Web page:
1 American among 135 dead in massive Beirut explosion, officials say
The enormous explosion has left up to 300,000 people homeless, say authorities.
LONDON and PARIS -- The death toll in Tuesday's massive explosion in a Beirut warehouse has climbed past 100 as search and rescue efforts continue in the Lebanese capital.
At least 135 people are dead and more than 5,000 were injured in the blast, according to the latest figures released by Lebanon Health Minister Hamad Hassan.
According to a UNICEF Situation Report released late Wednesday, another 100 are reportedly still missing.
At least one U.S. citizen was killed in the explosion, and several others have been injured, a U.S. State Department spokesperson told ABC News.
The enormous explosion, which flattened a portion of the city, has left up to 300,000 people homeless, Beirut's governor said.
The city's hospitals reached capacity soon after the explosion, forcing many of the wounded to travel as far as Tripoli, 50 miles north, to receive treatment. At least three hospitals were damaged by the blast.
Three days of mourning have been declared.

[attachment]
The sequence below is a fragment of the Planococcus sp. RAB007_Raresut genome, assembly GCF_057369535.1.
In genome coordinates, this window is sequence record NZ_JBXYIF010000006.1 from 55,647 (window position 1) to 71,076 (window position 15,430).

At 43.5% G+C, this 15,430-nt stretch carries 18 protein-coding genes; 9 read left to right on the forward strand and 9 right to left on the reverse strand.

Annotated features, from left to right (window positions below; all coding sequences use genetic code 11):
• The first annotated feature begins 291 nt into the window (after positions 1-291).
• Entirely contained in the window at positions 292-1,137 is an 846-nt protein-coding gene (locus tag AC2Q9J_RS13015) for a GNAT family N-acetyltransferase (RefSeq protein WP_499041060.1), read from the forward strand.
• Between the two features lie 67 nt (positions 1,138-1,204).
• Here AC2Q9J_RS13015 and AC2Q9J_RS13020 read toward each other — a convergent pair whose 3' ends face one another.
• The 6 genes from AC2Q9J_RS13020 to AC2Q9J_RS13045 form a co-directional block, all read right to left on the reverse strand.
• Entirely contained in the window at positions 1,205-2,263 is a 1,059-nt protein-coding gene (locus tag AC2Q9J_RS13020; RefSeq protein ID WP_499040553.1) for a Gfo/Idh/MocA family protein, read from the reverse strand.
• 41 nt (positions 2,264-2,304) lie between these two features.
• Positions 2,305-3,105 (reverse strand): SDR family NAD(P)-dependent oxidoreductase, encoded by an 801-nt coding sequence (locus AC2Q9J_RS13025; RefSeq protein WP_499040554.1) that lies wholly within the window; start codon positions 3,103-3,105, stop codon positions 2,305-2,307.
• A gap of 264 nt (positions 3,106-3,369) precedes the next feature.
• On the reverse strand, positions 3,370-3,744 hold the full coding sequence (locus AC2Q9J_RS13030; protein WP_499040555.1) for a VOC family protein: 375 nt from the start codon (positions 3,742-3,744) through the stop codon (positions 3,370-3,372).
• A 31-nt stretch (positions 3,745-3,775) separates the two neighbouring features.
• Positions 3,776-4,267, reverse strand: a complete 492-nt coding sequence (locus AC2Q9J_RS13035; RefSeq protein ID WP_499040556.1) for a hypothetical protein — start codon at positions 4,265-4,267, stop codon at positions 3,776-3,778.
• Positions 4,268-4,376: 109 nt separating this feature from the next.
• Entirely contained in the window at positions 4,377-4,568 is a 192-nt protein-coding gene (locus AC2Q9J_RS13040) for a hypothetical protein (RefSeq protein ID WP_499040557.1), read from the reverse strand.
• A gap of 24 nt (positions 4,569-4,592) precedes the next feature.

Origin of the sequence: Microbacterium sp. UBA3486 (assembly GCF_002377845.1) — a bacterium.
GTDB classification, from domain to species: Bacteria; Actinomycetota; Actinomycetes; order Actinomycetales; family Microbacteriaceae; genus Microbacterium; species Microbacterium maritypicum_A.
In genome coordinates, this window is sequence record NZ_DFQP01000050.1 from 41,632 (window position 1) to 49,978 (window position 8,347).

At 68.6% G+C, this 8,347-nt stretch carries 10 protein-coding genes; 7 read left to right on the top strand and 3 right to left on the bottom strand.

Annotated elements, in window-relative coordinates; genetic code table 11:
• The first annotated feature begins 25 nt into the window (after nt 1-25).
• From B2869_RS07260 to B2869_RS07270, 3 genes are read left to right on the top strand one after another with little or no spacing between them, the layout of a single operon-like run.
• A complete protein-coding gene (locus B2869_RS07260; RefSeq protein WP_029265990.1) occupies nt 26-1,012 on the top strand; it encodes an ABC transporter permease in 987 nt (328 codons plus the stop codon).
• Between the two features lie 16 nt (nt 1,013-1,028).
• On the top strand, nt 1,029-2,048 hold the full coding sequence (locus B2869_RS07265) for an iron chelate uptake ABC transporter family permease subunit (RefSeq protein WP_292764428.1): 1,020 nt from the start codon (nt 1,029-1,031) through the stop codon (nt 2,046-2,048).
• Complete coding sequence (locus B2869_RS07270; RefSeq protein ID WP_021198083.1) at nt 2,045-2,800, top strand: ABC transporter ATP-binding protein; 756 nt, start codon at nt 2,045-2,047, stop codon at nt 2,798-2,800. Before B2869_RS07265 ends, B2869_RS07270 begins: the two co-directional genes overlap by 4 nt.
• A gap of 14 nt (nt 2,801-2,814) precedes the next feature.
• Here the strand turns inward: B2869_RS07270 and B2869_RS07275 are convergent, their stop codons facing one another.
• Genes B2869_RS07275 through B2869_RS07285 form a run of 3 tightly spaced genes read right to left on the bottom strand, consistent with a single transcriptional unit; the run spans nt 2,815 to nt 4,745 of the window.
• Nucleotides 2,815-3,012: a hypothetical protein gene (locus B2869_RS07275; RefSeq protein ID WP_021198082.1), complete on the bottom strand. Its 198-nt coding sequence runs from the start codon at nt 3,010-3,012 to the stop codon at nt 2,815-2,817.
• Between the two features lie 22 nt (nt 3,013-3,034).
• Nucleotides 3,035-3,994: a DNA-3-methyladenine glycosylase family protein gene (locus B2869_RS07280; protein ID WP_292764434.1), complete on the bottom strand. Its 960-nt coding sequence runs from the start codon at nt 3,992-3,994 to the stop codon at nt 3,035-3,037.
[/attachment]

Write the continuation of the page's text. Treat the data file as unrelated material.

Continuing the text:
The exact cause of the blast remains unknown, although authorities said that more than 2,700 tons of ammonium nitrate, an industrial compound, was being stored in the warehouse that was the scene of the blast. During a virtual appearance at the Aspen Security Forum on Wednesday, U.S. Defense Secretary Mark Esper said that there is still information coming in about the explosion, but that "most believe it was an accident, as reported."
After an emergency cabinet meeting, Lebanon's President Michel Aoun announced that an unspecified number of people who managed the ammonium nitrate storage at the warehouse linked to the explosion are to be put under house arrest. He also announced that four government field hospitals will be set up, and an official report into the explosion will be delivered to the cabinet within the next five days.
Ammonium nitrate is the same fertilizer that was used to make explosives for the Oklahoma City bombing that killed 168 people 25 years ago.
The ammonium nitrate appears to have been confiscated from a commercial cargo ship abandoned in Beirut in 2013 and then confiscated by the Lebanese authorities a year later.
According to lawyers who said they represented its crew, the ship, the Rhosus, was forced to dock due to technical issues in autumn 2013 and then forbidden to sail by the Lebanese authorities after they found violations during an inspection.
In a notice describing the legal dispute published on Ship Arrested, the lawyers wrote the ammonium was offloaded by Beirut's port authorities and placed in warehouses to await auctioning or proper disposal.
Six years later, the confiscated ammonium nitrate had not been moved from the port's warehouses.
The Lebanese Red Cross has made a series of urgent appeals for blood donations after they sent 75 ambulances and 375 paramedics to the scene. Search and rescue teams continued to look for missing people around the site on Wednesday.